Use of plastic gloves worries activists
Consumer activists have questioned the rationale behind the use of tonnes of extraordinarily skinny plastic gloves through the April 6 voting for the Assembly election. They stated that although the use of plastics lower than 50 micron for medical functions just isn’t banned, that is nonetheless an abuse of the ban on plastics applied within the State.
“It took us a year to come even close to bringing some discipline. The government forced some 140 units making single-use plastic bags to close down. They made people buy cloth bags and use them. Big shops, too, converted after much persuasion. However, during the COVID-19 pandemic, all that went down the drain. And the election happened and all that the government could think of was single-use plastic gloves. They could have provided us with sticks or something wooden. After all, the number [of voters] is really huge — six crore,” stated client activist T. Sadagopan.
S. Saroja, of the Citizen Consumer and Civic Action Group, stated that although the Election Commission of India was involved about public security, it might have thought it out higher. “They checked temperature and provided sanitisers when voters entered the booths. Similarly, they could have given sanitisers when voters finished voting. The advice that they have been giving us is to wash our hands or sanitise. The collected stuff is either going to be sent to the landfill or incinerated, both of which are not environment- friendly.”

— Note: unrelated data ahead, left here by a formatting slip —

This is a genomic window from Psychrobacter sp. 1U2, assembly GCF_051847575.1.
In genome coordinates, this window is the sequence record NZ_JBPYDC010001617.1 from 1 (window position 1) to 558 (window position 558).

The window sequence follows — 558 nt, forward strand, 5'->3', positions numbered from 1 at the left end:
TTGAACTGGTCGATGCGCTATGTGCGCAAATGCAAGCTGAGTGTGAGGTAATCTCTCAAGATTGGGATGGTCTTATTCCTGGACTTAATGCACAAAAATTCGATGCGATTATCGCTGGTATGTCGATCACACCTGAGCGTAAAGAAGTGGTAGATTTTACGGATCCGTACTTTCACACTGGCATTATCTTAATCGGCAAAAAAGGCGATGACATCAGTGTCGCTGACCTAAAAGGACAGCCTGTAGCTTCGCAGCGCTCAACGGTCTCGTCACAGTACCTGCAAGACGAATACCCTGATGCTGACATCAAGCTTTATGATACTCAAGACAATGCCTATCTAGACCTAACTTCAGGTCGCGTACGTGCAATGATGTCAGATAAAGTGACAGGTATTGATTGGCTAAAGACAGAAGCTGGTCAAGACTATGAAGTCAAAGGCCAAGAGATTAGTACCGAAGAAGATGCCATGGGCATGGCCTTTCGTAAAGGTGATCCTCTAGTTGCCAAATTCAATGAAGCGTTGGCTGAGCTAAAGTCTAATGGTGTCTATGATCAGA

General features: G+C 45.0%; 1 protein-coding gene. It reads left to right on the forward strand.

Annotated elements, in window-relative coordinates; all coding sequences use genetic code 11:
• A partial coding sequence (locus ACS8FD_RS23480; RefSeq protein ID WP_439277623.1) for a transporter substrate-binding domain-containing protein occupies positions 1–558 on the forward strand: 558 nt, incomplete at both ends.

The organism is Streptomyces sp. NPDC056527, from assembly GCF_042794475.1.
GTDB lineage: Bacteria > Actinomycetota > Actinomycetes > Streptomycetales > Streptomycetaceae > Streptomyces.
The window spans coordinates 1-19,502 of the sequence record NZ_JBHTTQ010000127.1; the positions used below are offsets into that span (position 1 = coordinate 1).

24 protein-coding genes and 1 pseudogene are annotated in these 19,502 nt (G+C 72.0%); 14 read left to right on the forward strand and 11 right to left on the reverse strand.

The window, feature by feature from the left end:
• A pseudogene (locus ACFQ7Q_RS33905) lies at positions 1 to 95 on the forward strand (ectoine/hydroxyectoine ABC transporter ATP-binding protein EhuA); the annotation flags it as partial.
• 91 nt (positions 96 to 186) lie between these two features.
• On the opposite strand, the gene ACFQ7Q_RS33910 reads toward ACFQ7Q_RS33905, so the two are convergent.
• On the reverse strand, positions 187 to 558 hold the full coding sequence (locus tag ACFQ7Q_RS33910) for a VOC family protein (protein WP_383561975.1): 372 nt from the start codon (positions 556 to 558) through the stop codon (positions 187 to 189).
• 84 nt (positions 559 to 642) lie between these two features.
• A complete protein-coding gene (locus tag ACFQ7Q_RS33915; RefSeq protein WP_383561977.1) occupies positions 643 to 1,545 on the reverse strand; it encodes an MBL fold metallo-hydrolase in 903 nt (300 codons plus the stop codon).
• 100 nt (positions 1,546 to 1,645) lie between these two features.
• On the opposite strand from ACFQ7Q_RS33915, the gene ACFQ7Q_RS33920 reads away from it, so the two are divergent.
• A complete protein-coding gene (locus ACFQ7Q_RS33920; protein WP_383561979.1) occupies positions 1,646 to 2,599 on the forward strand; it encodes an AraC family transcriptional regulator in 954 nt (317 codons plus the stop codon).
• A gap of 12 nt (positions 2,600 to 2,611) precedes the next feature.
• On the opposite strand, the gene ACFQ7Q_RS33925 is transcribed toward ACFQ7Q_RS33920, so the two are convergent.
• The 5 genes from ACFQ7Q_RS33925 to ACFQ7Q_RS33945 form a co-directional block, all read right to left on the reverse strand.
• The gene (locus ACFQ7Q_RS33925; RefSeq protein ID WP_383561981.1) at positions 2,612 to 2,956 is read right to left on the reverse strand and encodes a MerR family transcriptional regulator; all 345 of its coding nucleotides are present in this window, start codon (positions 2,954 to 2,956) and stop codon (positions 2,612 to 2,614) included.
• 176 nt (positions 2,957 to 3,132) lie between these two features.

Sources within the Tamil Nadu Pollution Control Board stated there isn’t any ban on single-use plastics for medical functions however their correct disposal is the duty of the native our bodies.
Despite a number of makes an attempt, this reporter couldn’t attain official sources within the Greater Chennai Corporation or within the ECI. However, officers in numerous native our bodies stated the ECI had offered yellow-coloured luggage for the gloves to be packed and disposed of by way of incineration. “We did the same for the PPE kits used when COVID-19 patients came,” stated an official.
V.G. Sivaramakrishnan, of Iyyapanthangal, was among the many voters who was anxious about plastic gloves strewn about at many cubicles. “In many places, people carried the gloves and threw them on the road after using them. I saw people doing that. In our household, we use as few plastics as possible. Seeing the way plastic gloves were treated yesterday [on Tuesday], I felt all our efforts to change the system at home has been a waste,” he stated.
A former official of the Tamil Nadu Pollution Control Board felt that the Board ought to have ensured that each one the waste was correctly incinerated.